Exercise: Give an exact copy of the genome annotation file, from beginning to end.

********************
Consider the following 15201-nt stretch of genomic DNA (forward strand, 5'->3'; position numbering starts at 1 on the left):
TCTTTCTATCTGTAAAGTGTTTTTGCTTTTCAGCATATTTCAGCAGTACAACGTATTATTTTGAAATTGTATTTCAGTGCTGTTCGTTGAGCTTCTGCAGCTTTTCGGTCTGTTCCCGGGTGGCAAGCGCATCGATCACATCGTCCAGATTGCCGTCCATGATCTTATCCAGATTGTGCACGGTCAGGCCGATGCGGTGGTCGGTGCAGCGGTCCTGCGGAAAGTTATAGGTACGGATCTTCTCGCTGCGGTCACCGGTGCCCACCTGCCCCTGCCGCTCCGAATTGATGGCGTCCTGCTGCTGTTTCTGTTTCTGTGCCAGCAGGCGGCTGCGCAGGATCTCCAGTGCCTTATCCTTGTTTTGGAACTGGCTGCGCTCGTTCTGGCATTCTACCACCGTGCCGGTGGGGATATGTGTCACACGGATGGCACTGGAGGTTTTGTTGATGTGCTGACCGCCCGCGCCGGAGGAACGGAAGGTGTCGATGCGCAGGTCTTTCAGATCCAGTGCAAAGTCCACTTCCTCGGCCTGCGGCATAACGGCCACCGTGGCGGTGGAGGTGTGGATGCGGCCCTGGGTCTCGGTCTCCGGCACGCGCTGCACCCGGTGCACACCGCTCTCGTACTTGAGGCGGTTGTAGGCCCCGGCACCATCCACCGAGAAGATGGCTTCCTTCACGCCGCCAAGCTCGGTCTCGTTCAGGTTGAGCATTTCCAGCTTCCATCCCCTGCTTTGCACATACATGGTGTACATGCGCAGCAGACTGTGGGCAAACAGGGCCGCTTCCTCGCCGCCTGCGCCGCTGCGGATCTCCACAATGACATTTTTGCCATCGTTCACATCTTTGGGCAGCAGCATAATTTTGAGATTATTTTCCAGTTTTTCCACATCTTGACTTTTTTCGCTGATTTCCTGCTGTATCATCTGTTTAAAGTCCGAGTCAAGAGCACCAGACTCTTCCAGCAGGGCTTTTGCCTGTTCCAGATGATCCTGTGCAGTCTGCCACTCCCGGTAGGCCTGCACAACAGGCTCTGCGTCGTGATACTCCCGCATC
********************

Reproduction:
Consider the following 15201-nt stretch of genomic DNA (forward strand, 5'->3'; position numbering starts at 1 on the left):
TCTTTCTATCTGTAAAGTGTTTTTGCTTTTCAGCATATTTCAGCAGTACAACGTATTATTTTGAAATTGTATTTCAGTGCTGTTCGTTGAGCTTCTGCAGCTTTTCGGTCTGTTCCCGGGTGGCAAGCGCATCGATCACATCGTCCAGATTGCCGTCCATGATCTTATCCAGATTGTGCACGGTCAGGCCGATGCGGTGGTCGGTGCAGCGGTCCTGCGGAAAGTTATAGGTACGGATCTTCTCGCTGCGGTCACCGGTGCCCACCTGCCCCTGCCGCTCCGAATTGATGGCGTCCTGCTGCTGTTTCTGTTTCTGTGCCAGCAGGCGGCTGCGCAGGATCTCCAGTGCCTTATCCTTGTTTTGGAACTGGCTGCGCTCGTTCTGGCATTCTACCACCGTGCCGGTGGGGATATGTGTCACACGGATGGCACTGGAGGTTTTGTTGATGTGCTGACCGCCCGCGCCGGAGGAACGGAAGGTGTCGATGCGCAGGTCTTTCAGATCCAGTGCAAAGTCCACTTCCTCGGCCTGCGGCATAACGGCCACCGTGGCGGTGGAGGTGTGGATGCGGCCCTGGGTCTCGGTCTCCGGCACGCGCTGCACCCGGTGCACACCGCTCTCGTACTTGAGGCGGTTGTAGGCCCCGGCACCATCCACCGAGAAGATGGCTTCCTTCACGCCGCCAAGCTCGGTCTCGTTCAGGTTGAGCATTTCCAGCTTCCATCCCCTGCTTTGCACATACATGGTGTACATGCGCAGCAGACTGTGGGCAAACAGGGCCGCTTCCTCGCCGCCTGCGCCGCTGCGGATCTCCACAATGACATTTTTGCCATCGTTCACATCTTTGGGCAGCAGCATAATTTTGAGATTATTTTCCAGTTTTTCCACATCTTGACTTTTTTCGCTGATTTCCTGCTGTATCATCTGTTTAAAGTCCGAGTCAAGAGCACCAGACTCTTCCAGCAGGGCTTTTGCCTGTTCCAGATGATCCTGTGCAGTCTGCCACTCCCGGTAGGCCTGCACAACAGGCTCTGCGTCGTGATACTCCCGCATC